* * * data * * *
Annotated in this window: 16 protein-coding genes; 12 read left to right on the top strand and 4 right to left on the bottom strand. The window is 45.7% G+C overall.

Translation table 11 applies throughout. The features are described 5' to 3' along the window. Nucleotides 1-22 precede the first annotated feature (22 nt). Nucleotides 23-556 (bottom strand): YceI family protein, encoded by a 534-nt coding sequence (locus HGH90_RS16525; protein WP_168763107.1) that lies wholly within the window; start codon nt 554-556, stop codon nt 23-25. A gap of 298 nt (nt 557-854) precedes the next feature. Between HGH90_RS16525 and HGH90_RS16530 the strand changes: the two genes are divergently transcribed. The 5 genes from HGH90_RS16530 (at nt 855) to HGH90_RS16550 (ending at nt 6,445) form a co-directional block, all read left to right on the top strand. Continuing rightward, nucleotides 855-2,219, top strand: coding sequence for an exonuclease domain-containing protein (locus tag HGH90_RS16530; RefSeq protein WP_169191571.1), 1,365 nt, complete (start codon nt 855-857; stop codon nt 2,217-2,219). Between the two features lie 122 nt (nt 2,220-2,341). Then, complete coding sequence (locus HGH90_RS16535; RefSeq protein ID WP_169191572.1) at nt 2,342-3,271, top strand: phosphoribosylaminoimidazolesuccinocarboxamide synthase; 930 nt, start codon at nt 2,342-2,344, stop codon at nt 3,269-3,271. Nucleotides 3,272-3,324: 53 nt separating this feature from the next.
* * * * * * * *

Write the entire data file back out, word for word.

Annotated in this window: 16 protein-coding genes; 12 read left to right on the top strand and 4 right to left on the bottom strand. The window is 45.7% G+C overall.

Translation table 11 applies throughout. The features are described 5' to 3' along the window. Nucleotides 1-22 precede the first annotated feature (22 nt). Nucleotides 23-556 (bottom strand): YceI family protein, encoded by a 534-nt coding sequence (locus HGH90_RS16525; protein WP_168763107.1) that lies wholly within the window; start codon nt 554-556, stop codon nt 23-25. A gap of 298 nt (nt 557-854) precedes the next feature. Between HGH90_RS16525 and HGH90_RS16530 the strand changes: the two genes are divergently transcribed. The 5 genes from HGH90_RS16530 (at nt 855) to HGH90_RS16550 (ending at nt 6,445) form a co-directional block, all read left to right on the top strand. Continuing rightward, nucleotides 855-2,219, top strand: coding sequence for an exonuclease domain-containing protein (locus tag HGH90_RS16530; RefSeq protein WP_169191571.1), 1,365 nt, complete (start codon nt 855-857; stop codon nt 2,217-2,219). Between the two features lie 122 nt (nt 2,220-2,341). Then, complete coding sequence (locus HGH90_RS16535; RefSeq protein ID WP_169191572.1) at nt 2,342-3,271, top strand: phosphoribosylaminoimidazolesuccinocarboxamide synthase; 930 nt, start codon at nt 2,342-2,344, stop codon at nt 3,269-3,271. Nucleotides 3,272-3,324: 53 nt separating this feature from the next.